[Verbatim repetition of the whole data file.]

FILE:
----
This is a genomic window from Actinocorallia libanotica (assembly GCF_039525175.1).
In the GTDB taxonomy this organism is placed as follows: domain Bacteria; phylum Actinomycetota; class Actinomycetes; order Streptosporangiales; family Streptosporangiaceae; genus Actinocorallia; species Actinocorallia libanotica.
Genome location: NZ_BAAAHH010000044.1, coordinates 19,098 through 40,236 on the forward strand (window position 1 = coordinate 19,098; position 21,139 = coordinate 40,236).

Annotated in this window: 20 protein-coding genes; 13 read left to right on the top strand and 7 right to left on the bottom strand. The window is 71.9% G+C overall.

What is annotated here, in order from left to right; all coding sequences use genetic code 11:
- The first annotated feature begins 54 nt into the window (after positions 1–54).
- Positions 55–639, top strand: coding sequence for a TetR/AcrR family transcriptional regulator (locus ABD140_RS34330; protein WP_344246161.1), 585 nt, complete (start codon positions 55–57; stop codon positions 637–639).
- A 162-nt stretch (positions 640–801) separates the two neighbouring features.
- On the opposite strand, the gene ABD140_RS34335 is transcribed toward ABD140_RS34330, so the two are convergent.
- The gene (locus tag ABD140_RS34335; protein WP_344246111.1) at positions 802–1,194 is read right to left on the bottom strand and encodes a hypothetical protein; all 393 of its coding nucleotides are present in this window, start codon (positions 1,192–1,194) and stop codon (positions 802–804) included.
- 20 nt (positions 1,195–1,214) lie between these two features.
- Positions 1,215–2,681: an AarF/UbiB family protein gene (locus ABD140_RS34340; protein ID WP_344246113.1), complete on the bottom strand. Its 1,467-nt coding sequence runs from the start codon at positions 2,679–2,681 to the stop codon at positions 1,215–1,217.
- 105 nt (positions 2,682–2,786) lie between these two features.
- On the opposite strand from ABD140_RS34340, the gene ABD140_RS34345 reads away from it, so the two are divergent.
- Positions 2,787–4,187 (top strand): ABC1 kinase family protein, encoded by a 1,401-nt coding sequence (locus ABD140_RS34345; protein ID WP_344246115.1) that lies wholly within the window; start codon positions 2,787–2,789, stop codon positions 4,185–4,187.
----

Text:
This is a genomic window from Actinocorallia libanotica (assembly GCF_039525175.1).
In the GTDB taxonomy this organism is placed as follows: domain Bacteria; phylum Actinomycetota; class Actinomycetes; order Streptosporangiales; family Streptosporangiaceae; genus Actinocorallia; species Actinocorallia libanotica.
Genome location: NZ_BAAAHH010000044.1, coordinates 19,098 through 40,236 on the forward strand (window position 1 = coordinate 19,098; position 21,139 = coordinate 40,236).

Annotated in this window: 20 protein-coding genes; 13 read left to right on the top strand and 7 right to left on the bottom strand. The window is 71.9% G+C overall.

What is annotated here, in order from left to right; all coding sequences use genetic code 11:
- The first annotated feature begins 54 nt into the window (after positions 1–54).
- Positions 55–639, top strand: coding sequence for a TetR/AcrR family transcriptional regulator (locus ABD140_RS34330; protein WP_344246161.1), 585 nt, complete (start codon positions 55–57; stop codon positions 637–639).
- A 162-nt stretch (positions 640–801) separates the two neighbouring features.
- On the opposite strand, the gene ABD140_RS34335 is transcribed toward ABD140_RS34330, so the two are convergent.
- The gene (locus tag ABD140_RS34335; protein WP_344246111.1) at positions 802–1,194 is read right to left on the bottom strand and encodes a hypothetical protein; all 393 of its coding nucleotides are present in this window, start codon (positions 1,192–1,194) and stop codon (positions 802–804) included.
- 20 nt (positions 1,195–1,214) lie between these two features.
- Positions 1,215–2,681: an AarF/UbiB family protein gene (locus ABD140_RS34340; protein ID WP_344246113.1), complete on the bottom strand. Its 1,467-nt coding sequence runs from the start codon at positions 2,679–2,681 to the stop codon at positions 1,215–1,217.
- 105 nt (positions 2,682–2,786) lie between these two features.
- On the opposite strand from ABD140_RS34340, the gene ABD140_RS34345 reads away from it, so the two are divergent.
- Positions 2,787–4,187 (top strand): ABC1 kinase family protein, encoded by a 1,401-nt coding sequence (locus ABD140_RS34345; protein ID WP_344246115.1) that lies wholly within the window; start codon positions 2,787–2,789, stop codon positions 4,185–4,187.